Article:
Your family member was just involved in a serious accident. You jump in to offer help where you can and find yourself making repeated phone calls to an insurance company that represents the at-fault driver. They take a few days and send your family member an offer to settle the matter, in full, for a small fraction of the medical bills.
It's normal to feel offended, helpless, and afraid in the days and months that follow a car accident. It's also normal to need the support of an accident attorney in deciding whether an offered settlement amount is reasonable. If you've found yourself questioning what settlement amount you can expect from a motorcycle accident, here are just a few factors to consider when deciding whether to take the settlement.
Insurance Is a Business
Insurance companies are businesses first and foremost. They will look at a number of things when deciding whether to pay for a claim and when determining how much to offer. If you're lucky enough only to need your vehicle to be replaced, the settlement offer will typically be the estimated cost of replacing or repairing your vehicle. If you have a serious scratch on the body, the insurance company is likely going to offer to replace the panel. They aren't very likely to offer you a new motorcycle if the damage is cosmetic or easily repaired.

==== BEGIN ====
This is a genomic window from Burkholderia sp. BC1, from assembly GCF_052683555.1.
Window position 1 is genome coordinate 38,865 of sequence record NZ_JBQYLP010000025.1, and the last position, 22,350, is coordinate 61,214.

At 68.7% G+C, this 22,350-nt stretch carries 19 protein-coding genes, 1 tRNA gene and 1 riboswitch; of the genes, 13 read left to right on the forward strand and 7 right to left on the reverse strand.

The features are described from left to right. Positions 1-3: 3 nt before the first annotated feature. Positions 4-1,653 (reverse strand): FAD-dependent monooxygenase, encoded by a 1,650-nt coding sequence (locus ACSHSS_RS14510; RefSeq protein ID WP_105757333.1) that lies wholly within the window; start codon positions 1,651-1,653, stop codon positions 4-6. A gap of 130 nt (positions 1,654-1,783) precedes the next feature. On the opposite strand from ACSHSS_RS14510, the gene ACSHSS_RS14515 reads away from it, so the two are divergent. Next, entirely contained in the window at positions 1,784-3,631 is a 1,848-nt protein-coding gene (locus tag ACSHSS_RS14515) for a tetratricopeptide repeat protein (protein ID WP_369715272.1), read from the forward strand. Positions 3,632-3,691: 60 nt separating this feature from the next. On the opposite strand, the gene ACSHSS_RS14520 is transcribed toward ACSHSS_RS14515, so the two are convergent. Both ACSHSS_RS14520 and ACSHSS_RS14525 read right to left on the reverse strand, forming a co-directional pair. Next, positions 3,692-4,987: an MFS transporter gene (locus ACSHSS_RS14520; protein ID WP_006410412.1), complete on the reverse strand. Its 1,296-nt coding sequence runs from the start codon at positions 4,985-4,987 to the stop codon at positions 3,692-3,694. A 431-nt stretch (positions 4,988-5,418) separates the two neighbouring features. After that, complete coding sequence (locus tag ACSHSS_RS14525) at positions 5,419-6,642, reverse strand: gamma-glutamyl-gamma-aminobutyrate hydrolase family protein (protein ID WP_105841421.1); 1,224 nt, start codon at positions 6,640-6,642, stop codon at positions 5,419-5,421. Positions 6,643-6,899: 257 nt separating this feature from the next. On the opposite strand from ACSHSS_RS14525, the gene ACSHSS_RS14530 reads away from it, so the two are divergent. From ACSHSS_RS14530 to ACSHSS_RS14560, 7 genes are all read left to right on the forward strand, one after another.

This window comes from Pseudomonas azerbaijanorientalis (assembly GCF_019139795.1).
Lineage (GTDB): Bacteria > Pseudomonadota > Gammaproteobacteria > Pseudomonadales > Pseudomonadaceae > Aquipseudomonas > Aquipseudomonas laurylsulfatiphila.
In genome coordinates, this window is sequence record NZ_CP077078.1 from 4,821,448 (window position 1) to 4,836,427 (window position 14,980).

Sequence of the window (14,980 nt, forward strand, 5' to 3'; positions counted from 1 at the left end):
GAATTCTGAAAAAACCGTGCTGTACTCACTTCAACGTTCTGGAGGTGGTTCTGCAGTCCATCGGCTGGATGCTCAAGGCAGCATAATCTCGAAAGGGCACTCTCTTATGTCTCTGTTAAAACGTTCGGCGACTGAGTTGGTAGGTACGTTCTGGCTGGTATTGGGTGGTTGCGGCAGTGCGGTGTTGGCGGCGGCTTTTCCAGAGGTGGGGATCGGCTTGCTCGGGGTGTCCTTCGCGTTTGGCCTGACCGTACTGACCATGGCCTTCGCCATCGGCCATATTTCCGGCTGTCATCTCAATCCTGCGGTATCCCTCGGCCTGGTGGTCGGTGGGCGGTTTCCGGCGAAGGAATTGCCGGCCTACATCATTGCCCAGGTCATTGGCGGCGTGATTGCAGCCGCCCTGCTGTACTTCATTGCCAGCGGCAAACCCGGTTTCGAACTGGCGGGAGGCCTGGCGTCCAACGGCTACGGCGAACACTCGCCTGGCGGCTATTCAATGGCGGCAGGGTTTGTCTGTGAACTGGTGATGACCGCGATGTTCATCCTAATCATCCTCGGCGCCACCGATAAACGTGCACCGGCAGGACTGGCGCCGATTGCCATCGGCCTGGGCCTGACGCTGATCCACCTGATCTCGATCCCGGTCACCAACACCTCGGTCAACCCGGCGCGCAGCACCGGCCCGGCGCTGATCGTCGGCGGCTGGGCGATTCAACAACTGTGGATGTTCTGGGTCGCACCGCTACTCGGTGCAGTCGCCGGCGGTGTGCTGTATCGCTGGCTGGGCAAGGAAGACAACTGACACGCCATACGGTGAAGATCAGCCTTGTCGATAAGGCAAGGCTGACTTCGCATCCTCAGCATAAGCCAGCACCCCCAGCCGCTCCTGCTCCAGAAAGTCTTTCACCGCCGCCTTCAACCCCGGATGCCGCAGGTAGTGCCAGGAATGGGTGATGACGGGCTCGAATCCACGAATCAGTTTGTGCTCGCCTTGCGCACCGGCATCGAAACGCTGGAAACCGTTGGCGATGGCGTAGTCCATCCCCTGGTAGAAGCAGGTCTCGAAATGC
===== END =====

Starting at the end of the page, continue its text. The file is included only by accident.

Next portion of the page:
Injury Settlements Are Complicated
Injuries are harder to settle because insurance companies price injury settlement separately from property damage. The insurance company will look at your current medical bills, some lost wages, and future complications that may arise from your injuries. A complicated area is found in pain and suffering damages. These damages are designed to pay you for the actual pain of being injured in a violent car accident. You need to participate in medical treatment, document all complications stemming from the accident, and work closely with motorcycle accident legal services if you are going to maximize your recovery for damages from pain and suffering.
Injury Settlement Amounts Are Subjective
Insurance companies are likely to push back on pain and suffering claims, particularly when you are seeking compensation for future medical complications and psychological complications. They're also likely to limit payment to the policy limits of the at-fault party. If you suffered $200,000 of damages and the other driver only had a policy limit of $15,000, the insurance company will never pay more than $15,000 to resolve the matter. You'll need to sue the driver personally for the balance of the money.
Reach out to motorcycle accident legal services for more information.